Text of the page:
“The City Isn’t Made for Me” – Abhishek Anicca

As a person with a disability, I find myself constantly creating space for myself in the city. The city isn’t made for me. Its roads are often too uneven for my numb legs. There one too many stairs at the nearby ATM. There are queues everywhere and you have to look pleadingly to navigate your way to the front. People are hesitant to make space for you. Some stare at you. Others don’t understand your body. You don’t fit in. You are not the norm.

Every disabled person spends so much time reclaiming space for themselves. Through infrastructure, through language, through access, through work, through words. I do the same and often enough, a battle ensues with the system, with people around me, the society and at times even with myself. My body is tired, emotions drained after each of those little battles.

The true values of a society reside in its people. It is therefore inevitable that for an accessible city to be created, the people of the city should understand access needs. Not only those who are part of governance, policy making or government but everyone who occupies public space. We have a long way to grow in that direction. For the person travelling with me on the metro or bus, or passing me in the streets to recognize my access needs, they need to have some empathy for me. Such empathy is not possible without a basic understanding of disability, its bodily and social manifestations. I can count many instances when one such person around me made my day better. An interdependent society is an empathetic one but that’s not possible unless we understand each other.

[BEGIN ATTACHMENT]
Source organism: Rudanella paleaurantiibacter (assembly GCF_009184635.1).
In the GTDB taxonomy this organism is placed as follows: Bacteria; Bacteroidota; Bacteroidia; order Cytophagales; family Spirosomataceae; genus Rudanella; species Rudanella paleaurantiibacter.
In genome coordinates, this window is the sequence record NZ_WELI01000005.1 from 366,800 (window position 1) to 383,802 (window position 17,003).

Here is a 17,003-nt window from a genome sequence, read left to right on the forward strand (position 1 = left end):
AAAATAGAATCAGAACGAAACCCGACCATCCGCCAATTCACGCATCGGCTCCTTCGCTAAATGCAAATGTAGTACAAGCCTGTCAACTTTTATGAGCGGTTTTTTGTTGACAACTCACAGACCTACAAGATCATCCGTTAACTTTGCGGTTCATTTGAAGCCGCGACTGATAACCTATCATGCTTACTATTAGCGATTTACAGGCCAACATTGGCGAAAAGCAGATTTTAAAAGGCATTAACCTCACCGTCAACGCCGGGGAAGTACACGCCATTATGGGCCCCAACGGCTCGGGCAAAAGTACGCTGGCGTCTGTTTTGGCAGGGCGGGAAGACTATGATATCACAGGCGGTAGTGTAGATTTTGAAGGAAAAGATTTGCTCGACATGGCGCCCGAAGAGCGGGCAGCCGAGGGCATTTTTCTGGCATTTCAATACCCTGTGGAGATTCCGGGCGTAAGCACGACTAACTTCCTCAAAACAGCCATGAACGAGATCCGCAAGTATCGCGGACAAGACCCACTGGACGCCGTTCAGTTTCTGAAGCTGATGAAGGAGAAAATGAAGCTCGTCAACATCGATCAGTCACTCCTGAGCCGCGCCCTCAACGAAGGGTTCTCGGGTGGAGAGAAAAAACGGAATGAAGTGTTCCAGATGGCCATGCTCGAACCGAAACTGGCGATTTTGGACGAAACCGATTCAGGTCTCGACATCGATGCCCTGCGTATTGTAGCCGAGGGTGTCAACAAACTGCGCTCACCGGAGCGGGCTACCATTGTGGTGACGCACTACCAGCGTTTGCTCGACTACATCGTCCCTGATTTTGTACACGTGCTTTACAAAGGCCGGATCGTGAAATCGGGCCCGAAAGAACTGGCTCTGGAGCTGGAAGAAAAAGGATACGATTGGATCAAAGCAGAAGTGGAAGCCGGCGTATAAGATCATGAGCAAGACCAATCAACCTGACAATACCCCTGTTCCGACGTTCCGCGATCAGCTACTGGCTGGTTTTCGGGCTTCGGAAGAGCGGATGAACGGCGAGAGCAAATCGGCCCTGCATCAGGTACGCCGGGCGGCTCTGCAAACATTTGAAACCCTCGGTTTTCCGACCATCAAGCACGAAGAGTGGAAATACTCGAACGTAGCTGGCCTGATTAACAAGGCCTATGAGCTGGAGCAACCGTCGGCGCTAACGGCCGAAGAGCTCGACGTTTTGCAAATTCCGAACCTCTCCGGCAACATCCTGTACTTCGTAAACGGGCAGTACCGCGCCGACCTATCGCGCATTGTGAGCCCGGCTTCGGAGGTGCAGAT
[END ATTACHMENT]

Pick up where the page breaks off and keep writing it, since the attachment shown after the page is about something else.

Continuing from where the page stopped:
As for the basic infrastructure, access needs are often missing from not only small towns and tier two cities but also pockets of big cities which are not affluent enough. Class remains a determining factor in deciding if you can access different corners of your city. But even if you are class privileged, in lack of bodily privileges, you are often not able to take advantage of the choices you have. Travelling alone is still a big hassle for disabled people and it gets worse for women with disabilities.

For a truly accessible city, the city must open its heart and embed the interests of people in the margins at its core. The disabled, the poor, queer and trans persons. Without that philosophy at the core, a more humane, hospitable and accessible city is not possible.


About the Author: Abhishek Anicca is a writer, poet, spoken word performer. He identifies as a person with disability and chronic illness. Abhishek did his graduation from Delhi University and Masters from TISS, Mumbai. He is a researcher who works on disability and gender. 

This blog post is part of our campaign #AccessibleCities that aims to raise awareness on the barriers faced by persons with disabilities in their everyday life, and draw the attention of urban planners, architects and policy makers to design inclusive and sustainable cities for all.


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